Toyota surpassed GM in car sales in the first quarter of 2007, even as both companies posted record sales numbers. That's the first time that's happened, and it gives Toyota a legitimate claim on the title "World's Largest Automaker." GM has held that title for more than 75 years.
Toyota said it sold 2,348,000 vehicles, which is about 88,000 more than GM. If Toyota maintains its lead throughout the rest of the year, GM will lose its place as the world's No. 1 automaker, a position it has held for more than 75 years.
"Well obviously, it wasn't the news we wanted to hear," said John McDonald, a GM spokesman. "But both GM and Toyota are growing around the world, and GM also had a record first-quarter sales performance in the global market."
McDonald said GM has been doing well lately in emerging markets, especially in China, where it now sells a million cars a year.
It's still not clear whether Toyota will end the year with an edge in total sales, but many analysts expect that it will.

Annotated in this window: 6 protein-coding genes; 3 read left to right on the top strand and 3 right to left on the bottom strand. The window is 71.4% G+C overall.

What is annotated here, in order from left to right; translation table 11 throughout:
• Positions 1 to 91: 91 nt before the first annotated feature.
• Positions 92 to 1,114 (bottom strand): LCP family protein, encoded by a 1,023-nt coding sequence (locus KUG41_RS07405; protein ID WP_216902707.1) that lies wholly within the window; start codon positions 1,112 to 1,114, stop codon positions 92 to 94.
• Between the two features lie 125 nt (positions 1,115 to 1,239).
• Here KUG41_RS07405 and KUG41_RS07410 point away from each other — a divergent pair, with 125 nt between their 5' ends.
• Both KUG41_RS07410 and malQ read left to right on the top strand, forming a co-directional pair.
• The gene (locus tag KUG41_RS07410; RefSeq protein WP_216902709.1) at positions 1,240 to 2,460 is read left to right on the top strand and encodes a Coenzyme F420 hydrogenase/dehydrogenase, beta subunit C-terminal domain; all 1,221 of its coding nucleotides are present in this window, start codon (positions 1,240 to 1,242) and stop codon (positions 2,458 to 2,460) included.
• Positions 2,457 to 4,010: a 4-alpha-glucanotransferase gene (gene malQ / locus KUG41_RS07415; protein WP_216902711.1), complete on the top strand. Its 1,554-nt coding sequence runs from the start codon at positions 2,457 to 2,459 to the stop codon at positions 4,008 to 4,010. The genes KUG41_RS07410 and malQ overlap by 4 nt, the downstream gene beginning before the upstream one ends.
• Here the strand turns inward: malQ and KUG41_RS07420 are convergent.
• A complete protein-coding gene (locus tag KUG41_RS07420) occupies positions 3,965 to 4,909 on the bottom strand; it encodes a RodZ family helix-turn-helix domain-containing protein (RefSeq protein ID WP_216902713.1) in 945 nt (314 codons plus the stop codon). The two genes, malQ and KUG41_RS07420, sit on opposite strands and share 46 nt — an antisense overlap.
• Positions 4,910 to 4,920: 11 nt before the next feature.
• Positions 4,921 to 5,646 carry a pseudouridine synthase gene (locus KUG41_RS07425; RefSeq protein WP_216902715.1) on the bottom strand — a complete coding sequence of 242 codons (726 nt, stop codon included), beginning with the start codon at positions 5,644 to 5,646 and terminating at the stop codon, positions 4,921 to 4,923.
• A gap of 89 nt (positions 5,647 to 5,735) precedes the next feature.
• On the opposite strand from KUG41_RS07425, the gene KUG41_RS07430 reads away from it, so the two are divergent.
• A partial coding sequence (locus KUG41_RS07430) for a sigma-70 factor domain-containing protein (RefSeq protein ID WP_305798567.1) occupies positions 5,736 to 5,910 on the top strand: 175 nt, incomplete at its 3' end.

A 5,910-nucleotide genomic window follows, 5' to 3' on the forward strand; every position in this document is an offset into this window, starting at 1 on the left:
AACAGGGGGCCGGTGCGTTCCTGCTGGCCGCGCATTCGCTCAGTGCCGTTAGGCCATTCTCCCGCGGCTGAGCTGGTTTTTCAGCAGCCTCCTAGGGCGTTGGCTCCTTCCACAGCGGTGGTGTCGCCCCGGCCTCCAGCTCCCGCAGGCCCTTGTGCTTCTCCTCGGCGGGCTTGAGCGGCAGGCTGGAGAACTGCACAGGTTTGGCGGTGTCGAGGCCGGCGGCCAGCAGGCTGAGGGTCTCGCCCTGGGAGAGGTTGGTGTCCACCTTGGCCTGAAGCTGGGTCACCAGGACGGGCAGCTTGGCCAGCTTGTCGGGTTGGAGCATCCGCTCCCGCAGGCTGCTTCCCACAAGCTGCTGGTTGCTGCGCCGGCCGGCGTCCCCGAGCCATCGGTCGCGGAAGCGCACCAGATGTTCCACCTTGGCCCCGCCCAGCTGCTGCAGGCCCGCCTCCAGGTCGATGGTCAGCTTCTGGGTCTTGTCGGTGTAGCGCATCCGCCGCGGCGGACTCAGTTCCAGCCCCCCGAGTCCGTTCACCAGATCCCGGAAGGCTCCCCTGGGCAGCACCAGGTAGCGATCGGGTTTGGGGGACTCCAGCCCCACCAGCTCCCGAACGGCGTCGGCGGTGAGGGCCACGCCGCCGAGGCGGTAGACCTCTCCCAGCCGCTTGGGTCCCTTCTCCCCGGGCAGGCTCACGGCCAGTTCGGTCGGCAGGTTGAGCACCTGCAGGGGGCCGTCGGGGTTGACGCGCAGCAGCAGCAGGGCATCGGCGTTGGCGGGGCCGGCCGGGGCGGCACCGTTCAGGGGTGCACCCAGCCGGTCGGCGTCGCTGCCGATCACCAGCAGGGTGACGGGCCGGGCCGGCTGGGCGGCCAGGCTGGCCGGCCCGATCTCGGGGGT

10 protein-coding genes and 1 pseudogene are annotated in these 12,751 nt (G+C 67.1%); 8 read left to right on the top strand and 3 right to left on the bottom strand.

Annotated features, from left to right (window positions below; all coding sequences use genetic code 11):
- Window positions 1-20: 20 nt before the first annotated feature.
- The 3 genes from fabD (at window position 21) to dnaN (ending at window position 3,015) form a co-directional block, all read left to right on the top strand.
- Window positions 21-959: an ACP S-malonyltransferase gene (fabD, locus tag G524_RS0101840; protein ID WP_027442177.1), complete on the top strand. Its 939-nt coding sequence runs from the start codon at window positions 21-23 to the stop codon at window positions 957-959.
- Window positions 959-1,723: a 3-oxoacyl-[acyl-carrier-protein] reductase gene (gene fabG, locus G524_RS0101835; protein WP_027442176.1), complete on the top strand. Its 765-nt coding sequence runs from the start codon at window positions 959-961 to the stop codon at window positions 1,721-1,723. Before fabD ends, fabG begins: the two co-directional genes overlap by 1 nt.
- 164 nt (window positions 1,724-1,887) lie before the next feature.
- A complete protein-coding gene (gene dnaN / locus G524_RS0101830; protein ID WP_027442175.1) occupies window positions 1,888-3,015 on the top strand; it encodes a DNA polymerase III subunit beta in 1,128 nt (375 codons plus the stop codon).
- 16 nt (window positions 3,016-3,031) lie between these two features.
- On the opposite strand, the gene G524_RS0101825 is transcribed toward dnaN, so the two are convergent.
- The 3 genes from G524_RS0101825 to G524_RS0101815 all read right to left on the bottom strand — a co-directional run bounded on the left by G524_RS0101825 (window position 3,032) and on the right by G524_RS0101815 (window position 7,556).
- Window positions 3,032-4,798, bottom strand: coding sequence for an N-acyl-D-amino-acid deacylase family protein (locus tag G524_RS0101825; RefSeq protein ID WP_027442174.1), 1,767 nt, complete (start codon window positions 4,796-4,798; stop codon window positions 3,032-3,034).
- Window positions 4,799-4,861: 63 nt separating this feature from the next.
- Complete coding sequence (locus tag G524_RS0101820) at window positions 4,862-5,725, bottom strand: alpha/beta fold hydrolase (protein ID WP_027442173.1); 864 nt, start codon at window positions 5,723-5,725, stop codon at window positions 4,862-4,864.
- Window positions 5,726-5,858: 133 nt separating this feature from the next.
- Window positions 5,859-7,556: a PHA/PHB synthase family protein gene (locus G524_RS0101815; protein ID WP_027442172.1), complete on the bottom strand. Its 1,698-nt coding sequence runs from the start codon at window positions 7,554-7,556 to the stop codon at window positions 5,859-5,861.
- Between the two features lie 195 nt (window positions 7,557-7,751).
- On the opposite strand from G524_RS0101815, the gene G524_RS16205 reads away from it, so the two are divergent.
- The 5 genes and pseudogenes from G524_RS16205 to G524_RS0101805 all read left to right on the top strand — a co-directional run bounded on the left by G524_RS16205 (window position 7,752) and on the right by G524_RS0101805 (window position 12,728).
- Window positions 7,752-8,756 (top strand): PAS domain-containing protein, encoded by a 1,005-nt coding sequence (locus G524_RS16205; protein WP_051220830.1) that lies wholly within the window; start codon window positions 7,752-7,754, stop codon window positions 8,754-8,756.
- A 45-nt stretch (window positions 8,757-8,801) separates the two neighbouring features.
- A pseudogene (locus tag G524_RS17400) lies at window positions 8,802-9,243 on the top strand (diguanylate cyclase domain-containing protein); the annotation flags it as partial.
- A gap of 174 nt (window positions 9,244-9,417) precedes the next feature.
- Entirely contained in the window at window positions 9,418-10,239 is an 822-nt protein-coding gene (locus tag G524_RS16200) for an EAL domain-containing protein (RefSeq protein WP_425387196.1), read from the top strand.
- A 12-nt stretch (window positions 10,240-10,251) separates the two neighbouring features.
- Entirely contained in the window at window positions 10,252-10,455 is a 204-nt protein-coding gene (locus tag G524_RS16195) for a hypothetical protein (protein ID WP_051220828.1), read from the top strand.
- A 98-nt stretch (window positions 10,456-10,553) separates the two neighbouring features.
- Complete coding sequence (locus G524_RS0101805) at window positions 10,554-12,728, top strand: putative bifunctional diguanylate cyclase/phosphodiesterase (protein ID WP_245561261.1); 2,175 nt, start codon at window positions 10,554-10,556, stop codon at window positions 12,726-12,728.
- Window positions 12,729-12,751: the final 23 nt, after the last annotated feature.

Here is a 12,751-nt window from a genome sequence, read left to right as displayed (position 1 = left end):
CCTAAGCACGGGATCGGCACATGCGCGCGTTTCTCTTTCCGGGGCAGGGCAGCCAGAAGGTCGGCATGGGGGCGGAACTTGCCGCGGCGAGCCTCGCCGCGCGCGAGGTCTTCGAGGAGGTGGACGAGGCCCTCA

Auto analyst Mary Ann Keller said Toyota is growing faster than GM in much of the world, especially in the highly profitable North American market. Keller said Toyota has made so much money that it's been able to open new plants all over the world, from San Antonio to St. Petersburg, Russia.
Toyota's rapid expansion has its downside. Keller said there is evidence that Toyota may be trying to grow too fast and that its vaunted reputation for high quality may not be as strong as it once was.
"Their quality in the United States is not what it used to be," Keller said. "They have suffered enormous numbers of recalls, their warranties costs are up."
But for now, Keller said, there's a good chance that Toyota will end the year as the world's biggest automaker.
For its part, Toyota tried to downplay the milestone today — perhaps because of political sensitivities in the United States. The company said it doesn't pay attention to rankings and is only interested in improving the quality of its vehicles.